#Askingforafriend: What is self-compassion? (Part 3)

August 26, 2020 / by / 2 Comments

By Caitlin Rudgear
GCU Office of Student Care

We’ve learned what self-compassion is and what it isn’t. So now what? Now the fun begins. Now we learn how to apply this new way of operating in the world, and we give ourselves permission to do so in an imperfect way.

I promise you will not get this right on the first try, and that is exactly the point of self-compassion. This new way of relating to our self is akin to forming a new habit, and that takes time and consistency to become effective.

There are a couple of important things to keep in mind when beginning to practice self-compassion.

Dr. Kristin Neff, the researcher behind www.self-compassion.org, reminds us that the first thing to remember is that self-compassion is mindfulness-based and will not always bring about good feelings.

What that means is that self-compassion requires us – particularly when we notice pain or other negative feelings – to “mindfully accept that the moment is painful and embrace ourselves with kindness and care in response, remembering that imperfect is part of the shared human experience,” Neff wrote.

An additional tip to remember is that sometimes when we begin practicing self-compassion, the pain that we experience may increase at first. This is a common experience when we are learning to love ourselves – the old pain must get out as kindness and compassion is finding its new home.

If that pain is experienced, we have to remember to be patient and consistent with practicing self-compassion. Sometimes, if the difficult emotions feel too overwhelming, we also might need to remember to take a step back and ground ourselves by feeling our feet on the ground, focusing on our breathing and engaging in self-care activities.

Challenge yourself to try the following exercises with consistency; again, remember that it is OK if it’s not easy or comfortable. Additional exercises, as well as guided meditations, can be found at www.self-compassion.org.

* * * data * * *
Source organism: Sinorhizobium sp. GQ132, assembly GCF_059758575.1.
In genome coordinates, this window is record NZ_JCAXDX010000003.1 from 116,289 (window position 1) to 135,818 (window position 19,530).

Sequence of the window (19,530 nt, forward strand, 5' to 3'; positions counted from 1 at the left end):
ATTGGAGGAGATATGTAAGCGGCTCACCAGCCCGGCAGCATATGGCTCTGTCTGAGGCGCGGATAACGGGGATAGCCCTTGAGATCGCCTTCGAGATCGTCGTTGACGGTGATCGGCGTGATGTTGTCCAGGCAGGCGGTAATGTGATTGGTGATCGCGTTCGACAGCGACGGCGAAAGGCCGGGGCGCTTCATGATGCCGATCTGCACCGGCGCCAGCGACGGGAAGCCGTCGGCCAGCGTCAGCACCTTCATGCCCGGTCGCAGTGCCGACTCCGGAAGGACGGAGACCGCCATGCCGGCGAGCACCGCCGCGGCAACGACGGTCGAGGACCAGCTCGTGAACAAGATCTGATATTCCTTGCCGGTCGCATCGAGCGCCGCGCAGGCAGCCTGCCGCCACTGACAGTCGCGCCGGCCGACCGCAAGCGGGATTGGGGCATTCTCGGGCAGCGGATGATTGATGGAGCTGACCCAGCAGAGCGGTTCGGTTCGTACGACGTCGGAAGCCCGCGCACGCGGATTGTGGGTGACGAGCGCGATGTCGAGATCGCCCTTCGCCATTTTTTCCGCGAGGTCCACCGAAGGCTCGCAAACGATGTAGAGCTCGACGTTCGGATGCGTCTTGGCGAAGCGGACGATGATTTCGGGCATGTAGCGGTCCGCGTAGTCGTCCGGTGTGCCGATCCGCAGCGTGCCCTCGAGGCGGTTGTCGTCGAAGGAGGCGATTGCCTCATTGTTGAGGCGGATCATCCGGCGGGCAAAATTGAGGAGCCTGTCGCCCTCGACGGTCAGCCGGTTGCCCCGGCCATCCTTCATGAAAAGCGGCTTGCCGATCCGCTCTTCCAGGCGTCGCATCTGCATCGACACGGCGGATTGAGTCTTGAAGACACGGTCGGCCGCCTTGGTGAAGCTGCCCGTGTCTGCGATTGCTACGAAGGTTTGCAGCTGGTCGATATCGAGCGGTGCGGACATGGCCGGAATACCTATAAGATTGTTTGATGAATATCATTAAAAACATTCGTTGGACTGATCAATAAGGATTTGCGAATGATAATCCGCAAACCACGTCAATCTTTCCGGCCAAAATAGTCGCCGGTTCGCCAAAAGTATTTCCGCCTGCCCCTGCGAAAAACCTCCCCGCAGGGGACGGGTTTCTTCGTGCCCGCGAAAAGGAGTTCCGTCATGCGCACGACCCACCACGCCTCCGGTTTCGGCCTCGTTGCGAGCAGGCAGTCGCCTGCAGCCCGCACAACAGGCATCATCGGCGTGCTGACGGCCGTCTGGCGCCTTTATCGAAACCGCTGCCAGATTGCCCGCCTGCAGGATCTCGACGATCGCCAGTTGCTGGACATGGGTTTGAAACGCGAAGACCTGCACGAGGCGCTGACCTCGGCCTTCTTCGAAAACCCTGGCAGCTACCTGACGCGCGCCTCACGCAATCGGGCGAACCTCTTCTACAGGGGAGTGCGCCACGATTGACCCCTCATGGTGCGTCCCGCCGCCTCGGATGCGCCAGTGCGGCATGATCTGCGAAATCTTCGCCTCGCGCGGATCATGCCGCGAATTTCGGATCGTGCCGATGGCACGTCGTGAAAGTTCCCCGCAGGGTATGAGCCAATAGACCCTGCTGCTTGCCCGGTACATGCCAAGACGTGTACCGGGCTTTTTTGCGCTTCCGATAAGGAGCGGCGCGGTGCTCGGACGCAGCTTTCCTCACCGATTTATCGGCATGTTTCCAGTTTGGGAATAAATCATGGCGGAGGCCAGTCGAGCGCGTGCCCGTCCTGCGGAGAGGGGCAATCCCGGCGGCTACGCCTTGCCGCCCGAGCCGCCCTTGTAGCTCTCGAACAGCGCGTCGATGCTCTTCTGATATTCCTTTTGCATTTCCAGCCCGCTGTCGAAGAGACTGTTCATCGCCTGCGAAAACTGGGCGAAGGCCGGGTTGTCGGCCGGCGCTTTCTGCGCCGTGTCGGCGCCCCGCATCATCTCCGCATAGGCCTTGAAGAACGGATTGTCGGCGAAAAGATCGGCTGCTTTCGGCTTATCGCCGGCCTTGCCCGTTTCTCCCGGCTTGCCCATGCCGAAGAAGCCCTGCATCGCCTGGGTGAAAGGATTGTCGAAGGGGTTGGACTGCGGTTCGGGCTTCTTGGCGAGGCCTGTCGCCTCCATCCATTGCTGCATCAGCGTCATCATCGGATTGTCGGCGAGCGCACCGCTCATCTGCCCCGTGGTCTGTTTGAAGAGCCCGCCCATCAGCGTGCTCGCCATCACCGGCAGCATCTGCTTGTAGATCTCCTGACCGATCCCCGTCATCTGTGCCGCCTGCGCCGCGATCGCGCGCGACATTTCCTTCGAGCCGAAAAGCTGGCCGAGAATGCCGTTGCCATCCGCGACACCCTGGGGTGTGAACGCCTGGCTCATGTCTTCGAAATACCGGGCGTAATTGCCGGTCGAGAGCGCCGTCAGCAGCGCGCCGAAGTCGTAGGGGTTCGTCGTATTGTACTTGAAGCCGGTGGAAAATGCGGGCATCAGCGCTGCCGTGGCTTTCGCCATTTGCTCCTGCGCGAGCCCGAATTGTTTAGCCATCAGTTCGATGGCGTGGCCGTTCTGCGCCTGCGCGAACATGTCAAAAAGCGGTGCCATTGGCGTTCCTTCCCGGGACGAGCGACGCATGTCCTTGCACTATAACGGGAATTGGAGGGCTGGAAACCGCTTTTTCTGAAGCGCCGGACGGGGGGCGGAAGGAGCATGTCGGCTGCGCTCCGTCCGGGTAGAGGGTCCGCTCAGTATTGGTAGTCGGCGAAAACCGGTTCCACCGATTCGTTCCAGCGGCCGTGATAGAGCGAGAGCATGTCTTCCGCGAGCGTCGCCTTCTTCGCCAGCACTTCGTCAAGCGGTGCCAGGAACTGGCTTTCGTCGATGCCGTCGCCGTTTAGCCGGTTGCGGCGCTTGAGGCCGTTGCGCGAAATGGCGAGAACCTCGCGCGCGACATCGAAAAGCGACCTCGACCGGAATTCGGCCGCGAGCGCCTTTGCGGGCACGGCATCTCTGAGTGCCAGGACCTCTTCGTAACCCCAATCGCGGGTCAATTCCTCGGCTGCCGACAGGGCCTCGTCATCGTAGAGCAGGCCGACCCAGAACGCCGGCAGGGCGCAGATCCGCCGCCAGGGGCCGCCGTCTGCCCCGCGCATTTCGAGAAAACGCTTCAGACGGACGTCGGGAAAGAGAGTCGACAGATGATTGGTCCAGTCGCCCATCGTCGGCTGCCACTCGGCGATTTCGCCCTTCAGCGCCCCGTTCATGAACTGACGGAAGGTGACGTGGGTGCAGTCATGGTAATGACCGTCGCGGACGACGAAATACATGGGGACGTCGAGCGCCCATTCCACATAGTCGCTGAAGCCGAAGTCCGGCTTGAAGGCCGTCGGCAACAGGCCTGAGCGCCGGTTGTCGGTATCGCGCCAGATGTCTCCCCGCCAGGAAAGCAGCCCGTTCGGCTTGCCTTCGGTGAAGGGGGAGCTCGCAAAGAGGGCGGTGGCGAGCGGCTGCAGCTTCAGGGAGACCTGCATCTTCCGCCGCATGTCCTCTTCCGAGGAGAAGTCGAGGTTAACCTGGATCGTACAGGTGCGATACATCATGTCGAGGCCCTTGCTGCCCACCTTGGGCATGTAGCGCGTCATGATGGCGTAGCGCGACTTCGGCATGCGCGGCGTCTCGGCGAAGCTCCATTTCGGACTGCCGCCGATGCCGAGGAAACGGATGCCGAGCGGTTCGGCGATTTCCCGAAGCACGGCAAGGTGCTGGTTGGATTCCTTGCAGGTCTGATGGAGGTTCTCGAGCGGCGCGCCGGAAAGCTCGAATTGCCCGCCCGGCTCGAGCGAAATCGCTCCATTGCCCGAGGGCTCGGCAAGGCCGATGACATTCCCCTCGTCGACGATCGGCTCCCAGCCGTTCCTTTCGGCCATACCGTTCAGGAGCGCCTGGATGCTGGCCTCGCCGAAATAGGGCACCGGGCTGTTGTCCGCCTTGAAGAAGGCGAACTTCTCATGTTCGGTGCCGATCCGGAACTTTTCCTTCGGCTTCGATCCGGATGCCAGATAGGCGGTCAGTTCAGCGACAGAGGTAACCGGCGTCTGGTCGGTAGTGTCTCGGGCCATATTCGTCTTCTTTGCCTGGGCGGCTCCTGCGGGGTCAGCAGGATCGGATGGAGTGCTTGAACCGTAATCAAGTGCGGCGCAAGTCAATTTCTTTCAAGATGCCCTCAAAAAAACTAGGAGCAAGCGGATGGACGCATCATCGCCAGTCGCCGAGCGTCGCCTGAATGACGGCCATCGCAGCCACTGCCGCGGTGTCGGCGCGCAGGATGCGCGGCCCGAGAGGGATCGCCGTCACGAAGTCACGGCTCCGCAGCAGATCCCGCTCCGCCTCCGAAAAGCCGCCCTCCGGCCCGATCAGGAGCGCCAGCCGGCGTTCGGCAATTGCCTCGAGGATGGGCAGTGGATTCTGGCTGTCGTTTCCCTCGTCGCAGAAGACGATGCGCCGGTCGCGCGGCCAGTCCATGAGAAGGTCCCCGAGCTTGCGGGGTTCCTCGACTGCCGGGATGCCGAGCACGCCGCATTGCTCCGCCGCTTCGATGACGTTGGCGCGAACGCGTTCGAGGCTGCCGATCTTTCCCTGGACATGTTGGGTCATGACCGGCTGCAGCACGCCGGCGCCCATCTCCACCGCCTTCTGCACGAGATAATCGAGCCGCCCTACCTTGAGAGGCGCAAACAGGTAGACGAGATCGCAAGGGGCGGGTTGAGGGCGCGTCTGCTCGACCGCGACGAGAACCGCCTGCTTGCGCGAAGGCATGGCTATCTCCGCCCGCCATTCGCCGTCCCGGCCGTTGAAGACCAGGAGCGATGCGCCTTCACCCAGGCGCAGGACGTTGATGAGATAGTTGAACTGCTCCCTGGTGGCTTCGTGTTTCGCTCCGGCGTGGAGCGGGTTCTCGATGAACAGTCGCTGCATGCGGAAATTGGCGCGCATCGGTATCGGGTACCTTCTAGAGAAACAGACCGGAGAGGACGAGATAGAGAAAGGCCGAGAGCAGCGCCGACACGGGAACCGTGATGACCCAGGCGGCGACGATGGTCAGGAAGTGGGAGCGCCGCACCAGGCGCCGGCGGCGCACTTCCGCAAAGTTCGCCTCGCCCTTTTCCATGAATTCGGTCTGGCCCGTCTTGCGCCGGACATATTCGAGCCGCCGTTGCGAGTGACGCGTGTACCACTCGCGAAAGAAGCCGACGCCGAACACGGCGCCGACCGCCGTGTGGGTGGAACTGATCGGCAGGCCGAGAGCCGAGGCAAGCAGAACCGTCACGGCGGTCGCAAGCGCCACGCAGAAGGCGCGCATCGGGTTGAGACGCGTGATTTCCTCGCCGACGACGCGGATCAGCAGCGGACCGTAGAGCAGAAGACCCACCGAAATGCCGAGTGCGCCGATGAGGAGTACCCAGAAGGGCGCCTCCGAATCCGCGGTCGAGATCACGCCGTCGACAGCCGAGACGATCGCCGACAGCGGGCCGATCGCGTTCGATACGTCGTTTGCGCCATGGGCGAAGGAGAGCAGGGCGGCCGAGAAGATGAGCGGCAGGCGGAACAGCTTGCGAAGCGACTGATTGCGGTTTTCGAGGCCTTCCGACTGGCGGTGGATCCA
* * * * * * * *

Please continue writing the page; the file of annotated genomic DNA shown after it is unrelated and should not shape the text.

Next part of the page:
• Compare and contrast how you treat a friend when they are struggling vs. how you treat yourself when you are struggling. What factors are in play that cause you to treat yourself differently? What would change if you took the same approach with yourself as you did with a friend?
  • Notice how self-criticism is used as a way to motivate yourself to change an aspect that you don’t like about yourself (e.g., I’m overweight, I’m lazy, I’m a failure, etc.). Noticing the emotional pain that self-criticism causes can help you move to giving yourself compassion for the experience of being judged. Then, challenge yourself to think of a kinder and gentler way to motivate yourself to change. As Neff asks, “What is the most supportive message you can think of that’s in line with your underlying wish to be healthy and happy?” Lastly, when you are able to identify self-criticism, notice the pain that comes with it, then give yourself compassion. Work to reframe and correct the narrative so it is more nurturing.



Neff, K. (2020). Self-Compassion, from http://www.self-compassion.org/

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2 Responses
  1. David Doyle

    Dear Caitlin, as a former perfectionist over-achiever and workaholic, I encourage you to go to the Scriptures for answers. If we could help ourselves we wouldn’t need self-help books and web sites. In fact the whole point of the Bible is man’s inability to help himself and rather to trust God in all things, then through Him you will find peace. We are to love God first, and also love our neighbor, and yes love ourselves. We also know that God is the healer and we are to cast our anxieties on Him. One of the most comforting verses in the Bible is Matthew 11:28-30 where Jesus urges us to come to Him, not to rely on ourselves:
    “Come to Me, all you who labor and are heavy laden, and I will give you rest. Take My yoke upon you and learn from Me, for I am gentle and lowly in heart, and you will find rest for your souls. For My yoke is easy and My burden is light.”
    God cares for us and gives grace to the humble. Let that sink in for a moment…
    “Humble yourselves, therefore, under God’s mighty hand, that he may lift you up in due time. Cast all your anxiety on him because he cares for you.” – 1 Peter 5:6-7
    David Doyle

    Aug.26.2020 at 1:10 pm
  2. Mike Wallace

    David ,
    Can we not have both instead of being mutually exclusive ? Can I pray, do personal devotions and yoga mindfulness exercises concurrently?-does one negate the other? Could we not visualize Christ if convicted in our mindfulness picture Caitlin is talking about?
    Just curious as to where you are coming from?
    -Mike Wallace

    Aug.26.2020 at 4:06 pm
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